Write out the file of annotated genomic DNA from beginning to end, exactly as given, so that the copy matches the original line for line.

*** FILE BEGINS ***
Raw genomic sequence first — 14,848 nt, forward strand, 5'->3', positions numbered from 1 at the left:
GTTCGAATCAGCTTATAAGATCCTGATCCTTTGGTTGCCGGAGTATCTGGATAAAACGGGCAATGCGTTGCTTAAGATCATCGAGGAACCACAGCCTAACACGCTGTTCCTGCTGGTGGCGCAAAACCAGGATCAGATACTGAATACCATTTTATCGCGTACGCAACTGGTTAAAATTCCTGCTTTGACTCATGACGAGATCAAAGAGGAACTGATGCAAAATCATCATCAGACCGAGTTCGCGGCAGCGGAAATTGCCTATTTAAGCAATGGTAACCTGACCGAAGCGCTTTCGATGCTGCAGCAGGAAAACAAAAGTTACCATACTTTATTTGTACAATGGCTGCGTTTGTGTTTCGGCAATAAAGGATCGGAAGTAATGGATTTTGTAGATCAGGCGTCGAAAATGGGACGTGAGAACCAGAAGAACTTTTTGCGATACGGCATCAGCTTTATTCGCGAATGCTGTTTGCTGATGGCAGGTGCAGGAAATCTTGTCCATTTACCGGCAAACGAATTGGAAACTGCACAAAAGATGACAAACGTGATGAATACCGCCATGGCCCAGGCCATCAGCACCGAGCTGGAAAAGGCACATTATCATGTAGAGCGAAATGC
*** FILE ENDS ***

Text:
Raw genomic sequence first — 14,848 nt, forward strand, 5'->3', positions numbered from 1 at the left:
GTTCGAATCAGCTTATAAGATCCTGATCCTTTGGTTGCCGGAGTATCTGGATAAAACGGGCAATGCGTTGCTTAAGATCATCGAGGAACCACAGCCTAACACGCTGTTCCTGCTGGTGGCGCAAAACCAGGATCAGATACTGAATACCATTTTATCGCGTACGCAACTGGTTAAAATTCCTGCTTTGACTCATGACGAGATCAAAGAGGAACTGATGCAAAATCATCATCAGACCGAGTTCGCGGCAGCGGAAATTGCCTATTTAAGCAATGGTAACCTGACCGAAGCGCTTTCGATGCTGCAGCAGGAAAACAAAAGTTACCATACTTTATTTGTACAATGGCTGCGTTTGTGTTTCGGCAATAAAGGATCGGAAGTAATGGATTTTGTAGATCAGGCGTCGAAAATGGGACGTGAGAACCAGAAGAACTTTTTGCGATACGGCATCAGCTTTATTCGCGAATGCTGTTTGCTGATGGCAGGTGCAGGAAATCTTGTCCATTTACCGGCAAACGAATTGGAAACTGCACAAAAGATGACAAACGTGATGAATACCGCCATGGCCCAGGCCATCAGCACCGAGCTGGAAAAGGCACATTATCATGTAGAGCGAAATGC